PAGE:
They are also 2 of the biggest and most respected producers of carbon fibre frames and forks in the world.

They produce alloy frames for dozens of international brands. Below is a list of brands I have seen being made at the same factories as ours. Felt, Cube, Specialized, Norco, Avanti, Scott, GT, Mongoose, Corratec, Schwinn, Bianchi, and many more.
Some of these brands bikes get assembled at the factories in China, some frames will be shipped to Taiwan/Europe for assembly. These bikes are sold as “made in Europe” with hefty price tags.

Many people think(as mentioned in this thread) that all high end frames are made in Taiwan. This has changed dramatically in recent years as Chinese technology has improved dramatically.

Two weeks ago I was in China and drove past Giant’s large facility in China. If people think that bikes that come from China are lower quality, think again. I can’t think of any brands that solely produce in Taiwan anymore. The only logical reason to produce in Taiwan for many brands, is for export to Europe, as import duty is a lot less from Taiwan.

Sure there are low end factories in China that make supermarket/low end bikes.

However the top producers, such as the factories Reid and many international brands bikes are produced, are world class.
Every brand has different designs, however the materials, technology, equipment and workmanship that goes into a Reid frame, is the same as many international when it comes to comparable alloy frames.
I hope that information helps.

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Re: Reid Cycles - dangerous?

Postby Kronos » Thu Mar 01, 2018 1:21 am

This reminds of the Kogan or not Kogan debate however. Just because it comes out of the same factory does not mean its built for the same standard or level of requirement of the more expensive brand. Its a useful argument until you consider all of the facts.

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Re: Reid Cycles - dangerous?

Postby cyclotaur » Thu Mar 01, 2018 10:16 am

find_bruce wrote:I have the opposite problem - aluminium commuter & spare, have plans for a new frame, but try as I might I have yet to kill either frame

Me too. I've owned several alu framed bikes and ridden 8-10k kms for the last 8 years. My number one bike has done over 40,000kms since 2011 over all terrain. It's now semi-retired but only because I bought a new all-road bike (not a Reid) with disc brakes.

Alu represents the best all round bang for buck and hits my budget sweet spot. Great durable rides available with decent group-set at $500-1000 less than same specced carbon models. Also I got sick of riding creaky, flexy low-end carbon frames to save less than 1 kg in weight. Lost 5kgs myself and now breaking Strava PRs all over the place on my new 10kg alu framed bike.

The Reid range looks pretty good value to me with much better specs than most big brand at the same price. A Reid Granite (CX) or Vantage(Endurance) look particularly good value. Equip either with a lighter wheelset and lose 0.5-0.7 kgs and you would go very well.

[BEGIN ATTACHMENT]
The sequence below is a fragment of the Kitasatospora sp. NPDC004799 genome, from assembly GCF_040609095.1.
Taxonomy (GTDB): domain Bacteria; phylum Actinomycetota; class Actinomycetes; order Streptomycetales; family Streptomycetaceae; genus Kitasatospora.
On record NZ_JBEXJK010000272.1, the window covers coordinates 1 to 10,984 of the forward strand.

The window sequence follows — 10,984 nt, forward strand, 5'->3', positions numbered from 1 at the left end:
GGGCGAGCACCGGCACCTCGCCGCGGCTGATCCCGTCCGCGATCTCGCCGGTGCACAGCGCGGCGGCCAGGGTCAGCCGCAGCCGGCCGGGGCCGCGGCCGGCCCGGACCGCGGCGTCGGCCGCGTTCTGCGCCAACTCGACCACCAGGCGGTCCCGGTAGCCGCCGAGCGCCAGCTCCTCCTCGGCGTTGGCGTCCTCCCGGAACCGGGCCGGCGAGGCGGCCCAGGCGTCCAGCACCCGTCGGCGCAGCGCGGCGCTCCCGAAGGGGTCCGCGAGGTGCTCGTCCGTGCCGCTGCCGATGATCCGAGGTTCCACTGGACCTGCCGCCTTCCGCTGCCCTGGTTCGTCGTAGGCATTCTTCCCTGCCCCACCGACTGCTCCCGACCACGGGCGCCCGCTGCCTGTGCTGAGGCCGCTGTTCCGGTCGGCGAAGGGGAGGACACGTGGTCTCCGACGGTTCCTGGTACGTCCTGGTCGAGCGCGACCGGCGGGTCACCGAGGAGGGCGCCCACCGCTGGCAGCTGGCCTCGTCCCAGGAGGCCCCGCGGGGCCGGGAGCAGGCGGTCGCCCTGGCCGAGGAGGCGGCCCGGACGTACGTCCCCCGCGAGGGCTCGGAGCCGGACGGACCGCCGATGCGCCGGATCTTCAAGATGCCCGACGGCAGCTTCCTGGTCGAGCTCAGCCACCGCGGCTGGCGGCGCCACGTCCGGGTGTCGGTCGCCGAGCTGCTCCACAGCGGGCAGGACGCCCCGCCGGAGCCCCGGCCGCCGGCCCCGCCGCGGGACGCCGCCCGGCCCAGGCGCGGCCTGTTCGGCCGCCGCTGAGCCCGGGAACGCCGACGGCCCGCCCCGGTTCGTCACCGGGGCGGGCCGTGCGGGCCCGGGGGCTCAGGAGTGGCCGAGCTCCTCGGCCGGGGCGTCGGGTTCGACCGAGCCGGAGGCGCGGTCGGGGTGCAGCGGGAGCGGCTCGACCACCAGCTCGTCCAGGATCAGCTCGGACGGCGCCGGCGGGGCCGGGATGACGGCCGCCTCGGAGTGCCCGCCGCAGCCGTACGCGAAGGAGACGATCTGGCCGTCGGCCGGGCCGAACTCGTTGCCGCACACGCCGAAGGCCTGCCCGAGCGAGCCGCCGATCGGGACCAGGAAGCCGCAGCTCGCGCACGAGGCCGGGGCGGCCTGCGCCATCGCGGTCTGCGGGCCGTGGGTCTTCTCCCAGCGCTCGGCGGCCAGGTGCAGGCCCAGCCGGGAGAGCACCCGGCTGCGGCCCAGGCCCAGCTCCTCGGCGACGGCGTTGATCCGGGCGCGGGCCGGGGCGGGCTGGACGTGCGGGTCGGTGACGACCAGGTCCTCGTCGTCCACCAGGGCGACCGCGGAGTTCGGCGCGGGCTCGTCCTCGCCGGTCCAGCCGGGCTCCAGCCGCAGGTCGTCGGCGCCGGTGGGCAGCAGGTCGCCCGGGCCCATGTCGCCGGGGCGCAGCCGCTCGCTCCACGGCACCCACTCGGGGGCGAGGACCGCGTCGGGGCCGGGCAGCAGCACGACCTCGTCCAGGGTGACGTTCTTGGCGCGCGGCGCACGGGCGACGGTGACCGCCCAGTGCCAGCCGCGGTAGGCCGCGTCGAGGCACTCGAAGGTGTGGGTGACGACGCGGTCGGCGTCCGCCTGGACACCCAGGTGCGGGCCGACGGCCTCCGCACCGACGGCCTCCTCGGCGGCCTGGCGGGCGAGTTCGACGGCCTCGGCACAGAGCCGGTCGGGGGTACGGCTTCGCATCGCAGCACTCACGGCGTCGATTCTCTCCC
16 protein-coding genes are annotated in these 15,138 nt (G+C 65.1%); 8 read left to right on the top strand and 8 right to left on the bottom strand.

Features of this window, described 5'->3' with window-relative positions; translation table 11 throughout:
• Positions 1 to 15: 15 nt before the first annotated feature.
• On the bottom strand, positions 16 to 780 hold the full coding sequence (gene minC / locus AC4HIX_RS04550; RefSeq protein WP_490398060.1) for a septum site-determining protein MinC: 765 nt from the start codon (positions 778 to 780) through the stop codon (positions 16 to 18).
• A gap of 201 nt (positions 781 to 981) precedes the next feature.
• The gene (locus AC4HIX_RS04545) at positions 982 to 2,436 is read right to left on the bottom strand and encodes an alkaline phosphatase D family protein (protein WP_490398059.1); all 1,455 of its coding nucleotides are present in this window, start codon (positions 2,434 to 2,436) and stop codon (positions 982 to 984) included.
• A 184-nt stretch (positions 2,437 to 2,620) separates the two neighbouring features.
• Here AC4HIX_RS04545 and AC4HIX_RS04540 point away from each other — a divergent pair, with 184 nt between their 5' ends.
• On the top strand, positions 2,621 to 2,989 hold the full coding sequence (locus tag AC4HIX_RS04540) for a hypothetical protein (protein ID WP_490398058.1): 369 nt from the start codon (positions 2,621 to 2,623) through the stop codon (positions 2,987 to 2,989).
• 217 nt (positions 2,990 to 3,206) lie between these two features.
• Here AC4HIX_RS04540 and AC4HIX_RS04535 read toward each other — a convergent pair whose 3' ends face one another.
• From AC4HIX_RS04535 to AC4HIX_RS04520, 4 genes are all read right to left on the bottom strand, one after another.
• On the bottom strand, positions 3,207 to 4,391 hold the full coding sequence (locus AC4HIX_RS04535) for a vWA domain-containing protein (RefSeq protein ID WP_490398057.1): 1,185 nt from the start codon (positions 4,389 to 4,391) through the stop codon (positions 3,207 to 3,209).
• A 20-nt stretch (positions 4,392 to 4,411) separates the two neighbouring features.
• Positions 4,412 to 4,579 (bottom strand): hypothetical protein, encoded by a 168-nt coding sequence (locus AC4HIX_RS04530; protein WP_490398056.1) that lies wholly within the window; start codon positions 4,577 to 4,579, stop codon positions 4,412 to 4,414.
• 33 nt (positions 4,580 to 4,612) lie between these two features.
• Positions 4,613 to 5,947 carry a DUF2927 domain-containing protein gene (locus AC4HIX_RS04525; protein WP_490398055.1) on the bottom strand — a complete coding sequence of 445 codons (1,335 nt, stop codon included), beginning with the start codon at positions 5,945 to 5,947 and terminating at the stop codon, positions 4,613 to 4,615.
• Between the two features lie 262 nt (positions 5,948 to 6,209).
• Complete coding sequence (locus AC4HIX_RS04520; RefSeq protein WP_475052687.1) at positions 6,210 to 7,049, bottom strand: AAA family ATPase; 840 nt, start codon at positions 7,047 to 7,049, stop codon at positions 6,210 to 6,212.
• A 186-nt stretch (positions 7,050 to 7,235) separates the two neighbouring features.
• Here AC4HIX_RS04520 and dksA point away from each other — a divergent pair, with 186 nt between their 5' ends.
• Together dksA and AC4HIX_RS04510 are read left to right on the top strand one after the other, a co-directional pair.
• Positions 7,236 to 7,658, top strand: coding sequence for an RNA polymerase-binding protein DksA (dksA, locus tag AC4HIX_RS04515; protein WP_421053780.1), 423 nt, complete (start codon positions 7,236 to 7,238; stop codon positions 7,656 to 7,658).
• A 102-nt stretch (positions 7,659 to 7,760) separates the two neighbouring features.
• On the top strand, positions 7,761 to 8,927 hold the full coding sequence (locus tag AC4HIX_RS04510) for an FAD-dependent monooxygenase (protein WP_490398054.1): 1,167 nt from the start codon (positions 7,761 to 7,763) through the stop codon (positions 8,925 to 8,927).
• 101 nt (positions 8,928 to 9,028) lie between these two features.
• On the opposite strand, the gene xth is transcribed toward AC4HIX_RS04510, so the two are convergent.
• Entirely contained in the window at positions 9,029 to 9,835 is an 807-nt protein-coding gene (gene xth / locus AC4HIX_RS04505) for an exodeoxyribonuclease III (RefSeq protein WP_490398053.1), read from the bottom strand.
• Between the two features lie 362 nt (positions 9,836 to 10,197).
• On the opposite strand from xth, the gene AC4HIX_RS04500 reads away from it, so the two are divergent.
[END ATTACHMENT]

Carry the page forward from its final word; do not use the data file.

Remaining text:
And you'd be supporting an Australian enterprise, if that matters at all.
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Re: Reid Cycles - dangerous?

Postby Reid Cycles-James » Thu Mar 01, 2018 2:23 pm

Hi Kronos,
I'm not sure what the Kogan debate is. I assume a TV just like a bike has many specs to make up the item. Luckily in a bikes case, branded parts like Shimano, Hubs/rims/forks are easy to compare apples with apples.

In terms of a frame, you have material. In majority of frames under $1000-$1500 it will be using 6061 alloy.
In terms of our factory QC, standards, tolerances, painting lines etc, it's all done to the same high standard on our bikes as their other customers.
Tubing can be straight gauge, double or triple butted. As with all brands, Reid use a mixture of these depending on the level of the bike. No different to loads of brands.
Design is something that varies between brands but the manufacturing process Reid bikes go through is of a very high standard.
Thanks

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Re: Reid Cycles - dangerous?

Postby Jmuzz » Fri Mar 02, 2018 12:13 pm

The post just reads as a "pay more from a bike shop" advertisment and they haven't taken advantage of a public escalation of their warranty refusal or been back.

I would recommend adding orange text admin note at the start of the original post stating the fact that unidentified poster never responded and it seems suspicious and then lock it again.

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Re: Reid Cycles - dangerous?

Postby NASHIE » Fri Mar 02, 2018 5:39 pm

Whole thread should be deleted.

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Re: Reid Cycles

Postby AUbicycles » Fri Mar 02, 2018 7:00 pm

Admin Says: Thank you again for the follow-up comments. As suggested, it is appropriate to lock this thread again.

For readers, it is important to note that original posters has not followed up and doubts have been raised by myself about the authenticity and correctness of the information they have posted .